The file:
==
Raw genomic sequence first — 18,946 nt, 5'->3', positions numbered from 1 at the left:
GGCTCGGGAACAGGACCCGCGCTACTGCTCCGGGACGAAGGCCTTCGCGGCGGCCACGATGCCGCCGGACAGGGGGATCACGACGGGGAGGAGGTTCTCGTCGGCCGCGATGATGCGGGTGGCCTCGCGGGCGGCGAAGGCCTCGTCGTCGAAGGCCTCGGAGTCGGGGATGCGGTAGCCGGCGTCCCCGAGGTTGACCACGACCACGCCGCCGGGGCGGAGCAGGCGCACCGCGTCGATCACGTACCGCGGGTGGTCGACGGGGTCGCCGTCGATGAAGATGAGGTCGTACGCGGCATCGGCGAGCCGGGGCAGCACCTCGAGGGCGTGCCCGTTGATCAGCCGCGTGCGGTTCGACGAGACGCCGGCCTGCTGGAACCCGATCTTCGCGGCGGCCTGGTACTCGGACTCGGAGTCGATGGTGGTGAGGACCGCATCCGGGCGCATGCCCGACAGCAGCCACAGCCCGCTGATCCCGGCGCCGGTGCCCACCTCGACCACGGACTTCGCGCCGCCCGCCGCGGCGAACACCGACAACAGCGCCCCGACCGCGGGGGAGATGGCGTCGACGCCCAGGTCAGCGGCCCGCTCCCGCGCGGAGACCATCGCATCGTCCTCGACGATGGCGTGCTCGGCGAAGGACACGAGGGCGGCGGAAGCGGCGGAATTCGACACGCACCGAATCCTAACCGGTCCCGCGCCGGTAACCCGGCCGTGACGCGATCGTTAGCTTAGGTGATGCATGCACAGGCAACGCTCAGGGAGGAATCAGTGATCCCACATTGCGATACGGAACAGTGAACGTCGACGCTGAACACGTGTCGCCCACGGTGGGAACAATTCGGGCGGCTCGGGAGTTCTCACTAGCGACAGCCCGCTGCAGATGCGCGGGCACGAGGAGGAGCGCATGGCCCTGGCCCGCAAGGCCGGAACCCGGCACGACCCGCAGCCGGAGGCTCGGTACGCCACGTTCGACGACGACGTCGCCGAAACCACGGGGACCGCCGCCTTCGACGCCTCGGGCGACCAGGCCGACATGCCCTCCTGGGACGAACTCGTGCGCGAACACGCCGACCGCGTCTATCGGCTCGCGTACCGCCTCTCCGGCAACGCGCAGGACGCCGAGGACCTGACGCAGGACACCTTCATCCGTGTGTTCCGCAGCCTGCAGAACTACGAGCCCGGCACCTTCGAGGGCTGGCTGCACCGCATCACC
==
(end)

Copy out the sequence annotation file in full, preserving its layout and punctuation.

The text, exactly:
Raw genomic sequence first — 18,946 nt, 5'->3', positions numbered from 1 at the left:
GGCTCGGGAACAGGACCCGCGCTACTGCTCCGGGACGAAGGCCTTCGCGGCGGCCACGATGCCGCCGGACAGGGGGATCACGACGGGGAGGAGGTTCTCGTCGGCCGCGATGATGCGGGTGGCCTCGCGGGCGGCGAAGGCCTCGTCGTCGAAGGCCTCGGAGTCGGGGATGCGGTAGCCGGCGTCCCCGAGGTTGACCACGACCACGCCGCCGGGGCGGAGCAGGCGCACCGCGTCGATCACGTACCGCGGGTGGTCGACGGGGTCGCCGTCGATGAAGATGAGGTCGTACGCGGCATCGGCGAGCCGGGGCAGCACCTCGAGGGCGTGCCCGTTGATCAGCCGCGTGCGGTTCGACGAGACGCCGGCCTGCTGGAACCCGATCTTCGCGGCGGCCTGGTACTCGGACTCGGAGTCGATGGTGGTGAGGACCGCATCCGGGCGCATGCCCGACAGCAGCCACAGCCCGCTGATCCCGGCGCCGGTGCCCACCTCGACCACGGACTTCGCGCCGCCCGCCGCGGCGAACACCGACAACAGCGCCCCGACCGCGGGGGAGATGGCGTCGACGCCCAGGTCAGCGGCCCGCTCCCGCGCGGAGACCATCGCATCGTCCTCGACGATGGCGTGCTCGGCGAAGGACACGAGGGCGGCGGAAGCGGCGGAATTCGACACGCACCGAATCCTAACCGGTCCCGCGCCGGTAACCCGGCCGTGACGCGATCGTTAGCTTAGGTGATGCATGCACAGGCAACGCTCAGGGAGGAATCAGTGATCCCACATTGCGATACGGAACAGTGAACGTCGACGCTGAACACGTGTCGCCCACGGTGGGAACAATTCGGGCGGCTCGGGAGTTCTCACTAGCGACAGCCCGCTGCAGATGCGCGGGCACGAGGAGGAGCGCATGGCCCTGGCCCGCAAGGCCGGAACCCGGCACGACCCGCAGCCGGAGGCTCGGTACGCCACGTTCGACGACGACGTCGCCGAAACCACGGGGACCGCCGCCTTCGACGCCTCGGGCGACCAGGCCGACATGCCCTCCTGGGACGAACTCGTGCGCGAACACGCCGACCGCGTCTATCGGCTCGCGTACCGCCTCTCCGGCAACGCGCAGGACGCCGAGGACCTGACGCAGGACACCTTCATCCGTGTGTTCCGCAGCCTGCAGAACTACGAGCCCGGCACCTTCGAGGGCTGGCTGCACCGCATCACC